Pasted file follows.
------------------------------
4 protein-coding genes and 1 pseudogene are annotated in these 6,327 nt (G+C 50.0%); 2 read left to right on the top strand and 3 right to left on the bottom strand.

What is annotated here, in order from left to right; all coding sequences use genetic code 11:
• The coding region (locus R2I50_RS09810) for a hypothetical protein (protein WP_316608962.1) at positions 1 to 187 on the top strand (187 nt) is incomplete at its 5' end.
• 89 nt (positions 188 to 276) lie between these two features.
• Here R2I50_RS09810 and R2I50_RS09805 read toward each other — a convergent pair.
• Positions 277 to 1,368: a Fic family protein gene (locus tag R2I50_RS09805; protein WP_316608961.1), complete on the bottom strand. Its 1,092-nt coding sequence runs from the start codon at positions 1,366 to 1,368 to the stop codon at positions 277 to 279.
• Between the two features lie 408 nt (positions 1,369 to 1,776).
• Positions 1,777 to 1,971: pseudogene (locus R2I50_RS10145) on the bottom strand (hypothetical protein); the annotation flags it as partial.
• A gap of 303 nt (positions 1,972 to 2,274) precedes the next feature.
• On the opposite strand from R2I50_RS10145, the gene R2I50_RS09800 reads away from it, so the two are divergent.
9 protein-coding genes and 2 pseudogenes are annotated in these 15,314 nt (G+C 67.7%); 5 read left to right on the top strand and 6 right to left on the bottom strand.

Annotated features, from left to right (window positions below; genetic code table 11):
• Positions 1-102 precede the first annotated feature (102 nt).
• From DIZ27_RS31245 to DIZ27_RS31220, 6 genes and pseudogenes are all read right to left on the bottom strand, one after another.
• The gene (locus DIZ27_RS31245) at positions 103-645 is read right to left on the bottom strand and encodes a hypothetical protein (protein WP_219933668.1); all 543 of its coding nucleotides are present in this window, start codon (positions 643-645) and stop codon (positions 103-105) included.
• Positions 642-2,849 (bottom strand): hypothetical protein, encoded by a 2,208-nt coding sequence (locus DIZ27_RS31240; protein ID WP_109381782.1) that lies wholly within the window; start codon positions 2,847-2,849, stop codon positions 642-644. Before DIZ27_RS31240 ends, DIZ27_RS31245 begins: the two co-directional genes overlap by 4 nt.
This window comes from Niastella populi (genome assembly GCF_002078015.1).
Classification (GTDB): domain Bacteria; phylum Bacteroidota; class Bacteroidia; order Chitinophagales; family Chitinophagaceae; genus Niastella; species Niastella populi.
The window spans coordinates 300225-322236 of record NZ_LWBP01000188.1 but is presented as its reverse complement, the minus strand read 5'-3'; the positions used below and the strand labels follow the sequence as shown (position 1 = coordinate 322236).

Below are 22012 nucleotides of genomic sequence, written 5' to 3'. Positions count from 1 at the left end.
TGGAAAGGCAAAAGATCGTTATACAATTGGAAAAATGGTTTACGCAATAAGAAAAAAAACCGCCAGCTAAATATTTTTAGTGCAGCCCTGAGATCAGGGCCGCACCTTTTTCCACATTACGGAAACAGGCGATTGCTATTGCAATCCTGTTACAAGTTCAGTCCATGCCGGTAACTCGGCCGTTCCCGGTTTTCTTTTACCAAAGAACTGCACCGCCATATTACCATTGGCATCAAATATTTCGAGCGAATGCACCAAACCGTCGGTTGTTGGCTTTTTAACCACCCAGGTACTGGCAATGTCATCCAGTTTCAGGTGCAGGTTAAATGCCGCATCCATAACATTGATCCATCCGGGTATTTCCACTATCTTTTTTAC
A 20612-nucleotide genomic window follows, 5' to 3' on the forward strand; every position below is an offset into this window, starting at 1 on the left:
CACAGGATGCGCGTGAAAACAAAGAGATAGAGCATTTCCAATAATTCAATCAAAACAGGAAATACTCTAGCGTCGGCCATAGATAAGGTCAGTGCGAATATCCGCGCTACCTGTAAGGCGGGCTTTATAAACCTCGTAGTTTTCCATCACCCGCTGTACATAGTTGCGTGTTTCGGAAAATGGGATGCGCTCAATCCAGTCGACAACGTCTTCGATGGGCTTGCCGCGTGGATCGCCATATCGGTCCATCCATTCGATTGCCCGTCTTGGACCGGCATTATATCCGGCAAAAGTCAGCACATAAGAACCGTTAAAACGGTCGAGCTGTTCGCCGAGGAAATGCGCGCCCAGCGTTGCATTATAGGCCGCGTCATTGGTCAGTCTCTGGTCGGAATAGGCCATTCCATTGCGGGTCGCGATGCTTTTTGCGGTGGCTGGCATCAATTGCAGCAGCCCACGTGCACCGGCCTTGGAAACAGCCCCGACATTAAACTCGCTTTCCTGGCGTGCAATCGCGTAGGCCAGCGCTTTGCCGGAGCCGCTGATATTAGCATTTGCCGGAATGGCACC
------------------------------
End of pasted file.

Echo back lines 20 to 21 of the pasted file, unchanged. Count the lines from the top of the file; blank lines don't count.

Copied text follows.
Below are 22012 nucleotides of genomic sequence, written 5' to 3'. Positions count from 1 at the left end.
TGGAAAGGCAAAAGATCGTTATACAATTGGAAAAATGGTTTACGCAATAAGAAAAAAAACCGCCAGCTAAATATTTTTAGTGCAGCCCTGAGATCAGGGCCGCACCTTTTTCCACATTACGGAAACAGGCGATTGCTATTGCAATCCTGTTACAAGTTCAGTCCATGCCGGTAACTCGGCCGTTCCCGGTTTTCTTTTACCAAAGAACTGCACCGCCATATTACCATTGGCATCAAATATTTCGAGCGAATGCACCAAACCGTCGGTTGTTGGCTTTTTAACCACCCAGGTACTGGCAATGTCATCCAGTTTCAGGTGCAGGTTAAATGCCGCATCCATAACATTGATCCATCCGGGTATTTCCACTATCTTTTTTAC